Lack of Storage Limits Digital Video's Potential

Hard Disks Are Too Small to Accommodate the Technology

Here's a common scenario: Joe Consumer, lured by Apple Computer's digital-hub commercials, takes a Saturday afternoon drive over to the local Apple retail store and is blown away by demonstrations of iMovie, iDVD, iPhoto, and iTunes. Excited about the possibilities, Joe Consumer plunks down $1900 for a new flat-panel iMac, complete with recordable DVD drive, a fast 60GB hard disk, and 256MB of RAM; he has acquired an ample system for digital media. Joe Consumer has a simple plan: Record some audio CDs to the hard disk, scan some photos for a personal Web site, and start encoding home movies, which he can edit in iMovie and copy to standard DVDs that anyone with a DVD player can watch. Joe Consumer is on the road to digital "nerdvana," right?

Not exactly. Unfortunately, our fictitious Joe Consumer is in for a surprise. The preceding paragraph conveniently glosses over the details and cost of several other items Joe will need to reach oneness with his digital self. And the most problematic of these items is storage.

I don't mean to pick on Apple, but the company's products make digital media look deceptively easy. As I've said before, Apple's iMovie and iDVD software packages are second-to-none, and the fact that the products come free with modern Macintoshes makes such systems viable PCs for anyone interested in digital video. But during a recent month-long test of the iMac system I described earlier, I bumped into The Storage Problem; the 60GB hard disk that Apple includes in its highest-end iMac simply isn't enough space to do more than dabble with digital video. And solving The Storage Problem—which applies to all PCs, not just Macs—won't be easy.

Here's the problem in a nutshell. As part of my review process for the iMac, I wanted to copy all my home movies from 2001 to the machine, use iMovie to edit them, and create a new DVD movie with the results. (I already had made DVDs in a similar manner on the PC and wanted to see how the process and end results differed on a Mac.) Like many people, I don't take many home movies; my total output from 2001 amounts to about 60 minutes of usable video, perfect for one DVD movie. After I copy the movies to the iMac, the raw video takes up about 15GB on the system.

After editing, the final movies occupy another 12GB to 13GB on the hard disk. Then, I created an iDVD project (4GB) and started the long process of writing the DVD movie. The end results were fantastic, but let's do a bit of math. In the process of creating a simple 60-minute DVD movie, I used up more than 30GB of the 60GB hard disk. And the OS, applications, and other digital media files occupy a generous portion of the remaining hard disk space. No more DVDs for you, Joe Consumer.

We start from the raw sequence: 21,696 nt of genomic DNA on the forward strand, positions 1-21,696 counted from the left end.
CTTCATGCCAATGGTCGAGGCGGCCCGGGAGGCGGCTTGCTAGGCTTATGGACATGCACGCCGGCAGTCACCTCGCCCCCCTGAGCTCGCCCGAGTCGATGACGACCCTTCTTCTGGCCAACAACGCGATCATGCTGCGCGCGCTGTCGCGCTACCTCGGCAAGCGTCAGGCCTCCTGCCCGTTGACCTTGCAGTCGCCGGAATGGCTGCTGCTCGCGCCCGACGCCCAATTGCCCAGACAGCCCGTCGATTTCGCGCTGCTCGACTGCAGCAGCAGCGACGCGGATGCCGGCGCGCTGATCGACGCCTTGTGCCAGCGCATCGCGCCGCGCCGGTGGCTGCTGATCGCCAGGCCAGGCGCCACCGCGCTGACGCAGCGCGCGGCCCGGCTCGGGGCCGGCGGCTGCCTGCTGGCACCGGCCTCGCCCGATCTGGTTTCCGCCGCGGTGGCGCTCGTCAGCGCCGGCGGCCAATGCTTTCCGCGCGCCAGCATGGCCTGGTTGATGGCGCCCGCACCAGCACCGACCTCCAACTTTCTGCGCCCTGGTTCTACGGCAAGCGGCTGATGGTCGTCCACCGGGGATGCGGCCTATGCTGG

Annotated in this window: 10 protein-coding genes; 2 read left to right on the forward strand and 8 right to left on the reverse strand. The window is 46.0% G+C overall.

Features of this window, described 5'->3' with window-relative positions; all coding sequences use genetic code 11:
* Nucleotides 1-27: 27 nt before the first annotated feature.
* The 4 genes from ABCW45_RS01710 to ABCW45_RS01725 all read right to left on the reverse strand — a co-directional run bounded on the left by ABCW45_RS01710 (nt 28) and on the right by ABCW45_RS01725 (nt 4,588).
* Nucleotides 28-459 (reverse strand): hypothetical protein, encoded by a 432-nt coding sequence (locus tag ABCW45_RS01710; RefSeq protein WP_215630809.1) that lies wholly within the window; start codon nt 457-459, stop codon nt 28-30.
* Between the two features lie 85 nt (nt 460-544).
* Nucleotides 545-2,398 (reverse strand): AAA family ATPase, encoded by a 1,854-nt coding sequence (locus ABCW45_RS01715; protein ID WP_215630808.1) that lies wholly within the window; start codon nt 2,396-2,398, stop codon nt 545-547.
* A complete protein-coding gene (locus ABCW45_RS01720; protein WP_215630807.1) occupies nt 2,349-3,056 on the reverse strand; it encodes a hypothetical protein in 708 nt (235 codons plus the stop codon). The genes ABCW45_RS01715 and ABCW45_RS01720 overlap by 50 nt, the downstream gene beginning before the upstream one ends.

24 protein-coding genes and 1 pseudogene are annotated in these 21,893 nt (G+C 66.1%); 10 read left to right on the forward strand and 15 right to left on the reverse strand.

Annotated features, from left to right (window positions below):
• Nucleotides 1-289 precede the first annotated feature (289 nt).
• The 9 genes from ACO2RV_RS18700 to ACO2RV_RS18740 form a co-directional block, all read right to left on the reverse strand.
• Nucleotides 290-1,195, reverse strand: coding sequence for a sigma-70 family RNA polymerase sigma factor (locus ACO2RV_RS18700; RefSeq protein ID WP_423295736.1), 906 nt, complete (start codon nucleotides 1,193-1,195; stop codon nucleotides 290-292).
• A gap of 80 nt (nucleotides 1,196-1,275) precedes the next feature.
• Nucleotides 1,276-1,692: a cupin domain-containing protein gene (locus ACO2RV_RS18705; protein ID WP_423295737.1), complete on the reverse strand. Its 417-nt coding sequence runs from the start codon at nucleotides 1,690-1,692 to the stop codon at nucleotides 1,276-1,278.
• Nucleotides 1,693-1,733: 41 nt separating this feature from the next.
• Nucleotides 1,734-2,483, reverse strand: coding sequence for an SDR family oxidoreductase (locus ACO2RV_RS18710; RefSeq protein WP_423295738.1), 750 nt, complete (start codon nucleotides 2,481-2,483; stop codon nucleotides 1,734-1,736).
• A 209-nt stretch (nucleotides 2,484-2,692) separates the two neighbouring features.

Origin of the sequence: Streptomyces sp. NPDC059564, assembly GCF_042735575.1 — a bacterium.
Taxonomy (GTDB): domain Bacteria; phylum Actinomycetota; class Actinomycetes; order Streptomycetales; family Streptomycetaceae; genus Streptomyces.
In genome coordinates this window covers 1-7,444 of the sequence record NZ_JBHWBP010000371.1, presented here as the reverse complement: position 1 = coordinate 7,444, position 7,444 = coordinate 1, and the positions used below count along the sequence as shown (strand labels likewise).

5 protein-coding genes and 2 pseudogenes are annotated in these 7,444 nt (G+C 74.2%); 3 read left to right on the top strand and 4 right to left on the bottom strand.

The Storage Problem also affects PCs, although PC users are blessed by much cheaper expandability than iMac users are. For example, I recently bought two internal 120GB hard disks specifically for digital video storage and added them directly to my main PC. On the iMac, this type of storage expansion would require an external storage solution because the iMac is a sealed system with no internal expandability. The end result is a stack of ugly, loud boxes; you know, everything the iMac isn't.

You might think that the presence of a recordable DVD disk in the iMac and some PCs would be a viable alternative to adding hard disk space. With 4.7GB of space, a recordable DVD could serve as a backup storage solution, right? Not exactly. The video files that make up my 2001 DVD occupy 1.5GB to 3GB each, which means that some raw video files would take up an entire DVD. I would require several DVDs to back up my video files. And would anyone care to guess how long that process would take?

So what's the solution when your video files are larger than 4.7GB? Realistically, the following personal storage options are available today:

  • Internal hard disk expansion. PC and Apple PowerMac (not iMac) users can add one or more internal hard disks to the system, which is cheap but difficult, especially if you don't have a technical bent. If installing hard disks is too intimidating, your local Best Buy or CompUSA will install the disk for a small fee. However, note that most PCs are limited to four internal drives, including hard disks and CD-type drives.

  • External hard disk expansion. Mac and PC users whose systems use FireWire or USB 2.0 (not USB 1.x) expansion can purchase external hard disk kits, which are basically just internal hard disks in a case that includes new interface hardware. These disks are easy to attach and use but expensive: A Maxtor 80GB FireWire hard disk costs about $280, but you can purchase the same disk for internal use for only $100. One nice aspect of FireWire and USB 2.0 solutions, however, is expandability: You can stack and daisy-chain these devices as your needs increase.

Those are your options, limited as they are. Many more storage solutions are available in the business world, including Network Attached Storage (NAS), storage appliances, and servers with massive amounts of hard disk space. I recently—only somewhat jokingly—looked into adding 1TB (yes, terabyte) of storage to my home because we're planning a $100,000 addition. The storage would have cost $20,000, a comparatively negligible cost because we already planned to spend so much money. My wife instantly nixed that idea, but it still lingers in the back of my mind. Is enterprise-class storage ready to come home? How would a closet full of cooled, expandable storage change the way we view in-home computing? I'll be examining these topics in the coming months and speaking with storage experts to see whether digital video enthusiasts can expect any relief for The Storage Problem soon. But I don't see an easy—or cheap—solution on the horizon.

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